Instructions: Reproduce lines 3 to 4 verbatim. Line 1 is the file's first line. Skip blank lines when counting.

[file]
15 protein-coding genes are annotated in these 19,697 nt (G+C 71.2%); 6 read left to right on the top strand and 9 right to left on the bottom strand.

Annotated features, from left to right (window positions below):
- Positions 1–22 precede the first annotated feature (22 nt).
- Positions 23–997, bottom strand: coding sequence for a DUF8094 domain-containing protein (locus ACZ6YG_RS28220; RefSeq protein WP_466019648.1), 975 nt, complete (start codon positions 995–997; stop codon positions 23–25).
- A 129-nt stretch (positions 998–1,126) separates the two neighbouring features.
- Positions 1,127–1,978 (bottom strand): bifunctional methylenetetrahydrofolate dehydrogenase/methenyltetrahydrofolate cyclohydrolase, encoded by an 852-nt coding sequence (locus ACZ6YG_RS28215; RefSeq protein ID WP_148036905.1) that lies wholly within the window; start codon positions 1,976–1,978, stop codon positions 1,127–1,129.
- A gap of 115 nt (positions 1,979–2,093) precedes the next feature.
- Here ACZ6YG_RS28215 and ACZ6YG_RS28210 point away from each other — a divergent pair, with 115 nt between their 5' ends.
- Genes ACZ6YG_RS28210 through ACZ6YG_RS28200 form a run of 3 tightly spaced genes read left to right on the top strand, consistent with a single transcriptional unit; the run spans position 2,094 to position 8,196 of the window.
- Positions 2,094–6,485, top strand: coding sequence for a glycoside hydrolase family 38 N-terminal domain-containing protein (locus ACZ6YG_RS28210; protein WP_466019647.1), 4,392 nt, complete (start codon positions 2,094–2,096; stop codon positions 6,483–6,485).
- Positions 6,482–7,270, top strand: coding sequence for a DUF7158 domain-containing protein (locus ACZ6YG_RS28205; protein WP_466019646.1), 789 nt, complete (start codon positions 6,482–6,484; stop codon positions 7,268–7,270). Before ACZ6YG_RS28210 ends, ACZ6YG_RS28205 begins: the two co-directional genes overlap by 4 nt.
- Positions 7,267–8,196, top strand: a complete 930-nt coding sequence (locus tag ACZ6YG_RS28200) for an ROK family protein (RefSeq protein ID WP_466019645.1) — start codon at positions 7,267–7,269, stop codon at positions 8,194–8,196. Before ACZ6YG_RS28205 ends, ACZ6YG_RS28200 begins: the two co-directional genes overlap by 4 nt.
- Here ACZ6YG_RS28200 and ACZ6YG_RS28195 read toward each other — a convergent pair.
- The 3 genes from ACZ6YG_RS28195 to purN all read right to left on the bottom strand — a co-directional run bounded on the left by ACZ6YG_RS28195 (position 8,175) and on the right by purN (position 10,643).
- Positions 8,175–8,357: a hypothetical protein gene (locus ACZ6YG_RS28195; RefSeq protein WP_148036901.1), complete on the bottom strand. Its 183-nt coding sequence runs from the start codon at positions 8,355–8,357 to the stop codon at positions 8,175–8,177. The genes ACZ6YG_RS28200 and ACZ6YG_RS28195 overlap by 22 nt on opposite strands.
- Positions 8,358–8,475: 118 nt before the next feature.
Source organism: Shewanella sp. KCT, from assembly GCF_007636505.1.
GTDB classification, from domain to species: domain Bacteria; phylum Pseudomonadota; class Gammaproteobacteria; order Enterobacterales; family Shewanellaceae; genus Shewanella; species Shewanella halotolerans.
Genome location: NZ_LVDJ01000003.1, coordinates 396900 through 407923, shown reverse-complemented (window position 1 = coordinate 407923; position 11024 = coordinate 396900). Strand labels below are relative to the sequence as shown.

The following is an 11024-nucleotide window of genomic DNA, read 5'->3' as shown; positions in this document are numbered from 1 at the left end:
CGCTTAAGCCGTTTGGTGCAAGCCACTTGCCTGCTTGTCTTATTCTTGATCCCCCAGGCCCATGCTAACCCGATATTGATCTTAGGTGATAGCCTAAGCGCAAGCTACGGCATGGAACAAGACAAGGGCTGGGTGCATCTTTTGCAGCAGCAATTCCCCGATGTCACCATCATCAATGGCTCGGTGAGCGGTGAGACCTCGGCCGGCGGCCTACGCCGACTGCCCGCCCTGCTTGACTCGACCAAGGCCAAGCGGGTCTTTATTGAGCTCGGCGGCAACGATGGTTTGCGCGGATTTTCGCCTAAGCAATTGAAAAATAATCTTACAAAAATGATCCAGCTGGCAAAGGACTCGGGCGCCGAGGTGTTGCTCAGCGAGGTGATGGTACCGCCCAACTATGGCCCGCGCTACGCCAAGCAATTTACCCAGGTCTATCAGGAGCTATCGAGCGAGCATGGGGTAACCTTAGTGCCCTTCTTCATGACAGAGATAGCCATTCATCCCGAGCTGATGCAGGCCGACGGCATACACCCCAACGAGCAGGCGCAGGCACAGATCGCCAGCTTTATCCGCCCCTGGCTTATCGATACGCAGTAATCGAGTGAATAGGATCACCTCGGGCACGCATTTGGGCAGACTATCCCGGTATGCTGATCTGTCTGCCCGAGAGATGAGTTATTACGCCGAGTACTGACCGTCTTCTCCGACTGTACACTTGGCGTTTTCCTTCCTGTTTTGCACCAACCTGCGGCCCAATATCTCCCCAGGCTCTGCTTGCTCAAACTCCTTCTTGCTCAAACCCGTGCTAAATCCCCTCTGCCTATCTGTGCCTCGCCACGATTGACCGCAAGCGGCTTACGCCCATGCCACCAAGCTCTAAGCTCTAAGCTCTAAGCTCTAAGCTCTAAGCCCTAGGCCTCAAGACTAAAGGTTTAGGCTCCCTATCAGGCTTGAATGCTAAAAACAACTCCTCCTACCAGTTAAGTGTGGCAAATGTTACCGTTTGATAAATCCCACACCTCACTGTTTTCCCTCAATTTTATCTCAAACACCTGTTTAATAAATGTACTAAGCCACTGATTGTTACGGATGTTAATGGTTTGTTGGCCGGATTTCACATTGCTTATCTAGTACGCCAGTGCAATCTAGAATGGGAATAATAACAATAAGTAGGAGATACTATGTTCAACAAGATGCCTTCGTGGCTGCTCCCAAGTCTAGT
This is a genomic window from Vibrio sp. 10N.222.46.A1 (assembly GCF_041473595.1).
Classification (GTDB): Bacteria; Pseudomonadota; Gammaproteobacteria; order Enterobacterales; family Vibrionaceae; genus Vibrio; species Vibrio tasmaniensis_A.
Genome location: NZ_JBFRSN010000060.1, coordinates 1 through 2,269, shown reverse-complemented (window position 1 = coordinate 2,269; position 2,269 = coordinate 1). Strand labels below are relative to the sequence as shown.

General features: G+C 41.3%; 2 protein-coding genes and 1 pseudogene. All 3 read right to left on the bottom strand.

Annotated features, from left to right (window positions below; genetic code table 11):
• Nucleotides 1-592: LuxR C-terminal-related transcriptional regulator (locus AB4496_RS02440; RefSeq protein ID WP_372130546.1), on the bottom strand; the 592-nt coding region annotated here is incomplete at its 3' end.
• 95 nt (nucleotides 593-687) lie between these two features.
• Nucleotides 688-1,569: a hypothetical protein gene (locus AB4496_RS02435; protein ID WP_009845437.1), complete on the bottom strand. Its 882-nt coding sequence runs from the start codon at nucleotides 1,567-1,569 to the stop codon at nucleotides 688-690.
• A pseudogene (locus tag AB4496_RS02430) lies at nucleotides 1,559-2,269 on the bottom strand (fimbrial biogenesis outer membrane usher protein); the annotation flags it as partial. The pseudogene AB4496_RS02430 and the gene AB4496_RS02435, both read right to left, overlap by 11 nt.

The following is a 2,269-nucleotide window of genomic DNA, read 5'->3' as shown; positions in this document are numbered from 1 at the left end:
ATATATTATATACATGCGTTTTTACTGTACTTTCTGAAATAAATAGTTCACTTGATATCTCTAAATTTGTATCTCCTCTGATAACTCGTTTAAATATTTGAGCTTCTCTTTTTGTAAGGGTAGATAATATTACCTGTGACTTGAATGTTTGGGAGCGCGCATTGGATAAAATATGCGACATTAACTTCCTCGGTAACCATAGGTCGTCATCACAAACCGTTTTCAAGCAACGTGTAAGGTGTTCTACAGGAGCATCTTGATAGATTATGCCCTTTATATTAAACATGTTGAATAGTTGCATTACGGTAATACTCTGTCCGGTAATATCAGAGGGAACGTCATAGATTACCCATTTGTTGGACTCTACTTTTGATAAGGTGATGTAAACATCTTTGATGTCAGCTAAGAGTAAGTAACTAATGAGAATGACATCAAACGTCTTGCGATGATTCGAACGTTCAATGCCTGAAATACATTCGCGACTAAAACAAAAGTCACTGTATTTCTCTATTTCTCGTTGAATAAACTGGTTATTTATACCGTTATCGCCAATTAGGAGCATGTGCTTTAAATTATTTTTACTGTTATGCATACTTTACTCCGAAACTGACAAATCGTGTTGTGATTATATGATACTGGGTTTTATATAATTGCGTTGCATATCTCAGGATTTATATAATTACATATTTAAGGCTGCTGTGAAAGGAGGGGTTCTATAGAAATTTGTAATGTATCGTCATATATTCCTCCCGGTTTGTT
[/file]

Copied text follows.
- Positions 1–22 precede the first annotated feature (22 nt).
- Positions 23–997, bottom strand: coding sequence for a DUF8094 domain-containing protein (locus ACZ6YG_RS28220; RefSeq protein WP_466019648.1), 975 nt, complete (start codon positions 995–997; stop codon positions 23–25).